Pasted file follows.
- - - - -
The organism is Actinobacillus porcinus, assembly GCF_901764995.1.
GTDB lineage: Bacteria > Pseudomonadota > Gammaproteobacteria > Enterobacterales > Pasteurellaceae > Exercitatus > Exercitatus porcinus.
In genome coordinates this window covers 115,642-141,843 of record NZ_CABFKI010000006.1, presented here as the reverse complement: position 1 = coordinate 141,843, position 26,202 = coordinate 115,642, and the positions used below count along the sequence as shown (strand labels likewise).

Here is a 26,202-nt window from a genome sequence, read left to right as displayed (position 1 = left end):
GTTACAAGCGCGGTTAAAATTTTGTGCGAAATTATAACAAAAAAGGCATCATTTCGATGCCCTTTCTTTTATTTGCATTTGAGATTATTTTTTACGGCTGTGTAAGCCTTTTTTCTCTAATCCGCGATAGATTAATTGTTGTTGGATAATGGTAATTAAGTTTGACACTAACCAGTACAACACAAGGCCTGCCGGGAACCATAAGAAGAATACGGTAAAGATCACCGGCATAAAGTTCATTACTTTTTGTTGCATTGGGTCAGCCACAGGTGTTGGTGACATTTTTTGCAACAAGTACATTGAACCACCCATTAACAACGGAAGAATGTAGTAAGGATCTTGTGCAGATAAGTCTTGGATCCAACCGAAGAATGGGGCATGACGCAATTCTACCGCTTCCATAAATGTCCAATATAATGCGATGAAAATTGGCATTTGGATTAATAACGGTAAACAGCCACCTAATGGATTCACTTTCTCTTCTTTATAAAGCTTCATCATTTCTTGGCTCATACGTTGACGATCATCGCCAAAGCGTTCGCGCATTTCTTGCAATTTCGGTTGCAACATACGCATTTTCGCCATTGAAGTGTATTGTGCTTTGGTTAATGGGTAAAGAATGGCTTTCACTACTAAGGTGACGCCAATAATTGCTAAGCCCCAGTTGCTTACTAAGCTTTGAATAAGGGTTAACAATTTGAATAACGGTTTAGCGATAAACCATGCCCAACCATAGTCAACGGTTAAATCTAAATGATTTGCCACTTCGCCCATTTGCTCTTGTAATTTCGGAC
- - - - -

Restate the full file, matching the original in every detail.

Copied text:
The organism is Actinobacillus porcinus, assembly GCF_901764995.1.
GTDB lineage: Bacteria > Pseudomonadota > Gammaproteobacteria > Enterobacterales > Pasteurellaceae > Exercitatus > Exercitatus porcinus.
In genome coordinates this window covers 115,642-141,843 of record NZ_CABFKI010000006.1, presented here as the reverse complement: position 1 = coordinate 141,843, position 26,202 = coordinate 115,642, and the positions used below count along the sequence as shown (strand labels likewise).

Here is a 26,202-nt window from a genome sequence, read left to right as displayed (position 1 = left end):
GTTACAAGCGCGGTTAAAATTTTGTGCGAAATTATAACAAAAAAGGCATCATTTCGATGCCCTTTCTTTTATTTGCATTTGAGATTATTTTTTACGGCTGTGTAAGCCTTTTTTCTCTAATCCGCGATAGATTAATTGTTGTTGGATAATGGTAATTAAGTTTGACACTAACCAGTACAACACAAGGCCTGCCGGGAACCATAAGAAGAATACGGTAAAGATCACCGGCATAAAGTTCATTACTTTTTGTTGCATTGGGTCAGCCACAGGTGTTGGTGACATTTTTTGCAACAAGTACATTGAACCACCCATTAACAACGGAAGAATGTAGTAAGGATCTTGTGCAGATAAGTCTTGGATCCAACCGAAGAATGGGGCATGACGCAATTCTACCGCTTCCATAAATGTCCAATATAATGCGATGAAAATTGGCATTTGGATTAATAACGGTAAACAGCCACCTAATGGATTCACTTTCTCTTCTTTATAAAGCTTCATCATTTCTTGGCTCATACGTTGACGATCATCGCCAAAGCGTTCGCGCATTTCTTGCAATTTCGGTTGCAACATACGCATTTTCGCCATTGAAGTGTATTGTGCTTTGGTTAATGGGTAAAGAATGGCTTTCACTACTAAGGTGACGCCAATAATTGCTAAGCCCCAGTTGCTTACTAAGCTTTGAATAAGGGTTAACAATTTGAATAACGGTTTAGCGATAAACCATGCCCAACCATAGTCAACGGTTAAATCTAAATGATTTGCCACTTCGCCCATTTGCTCTTGTAATTTCGGAC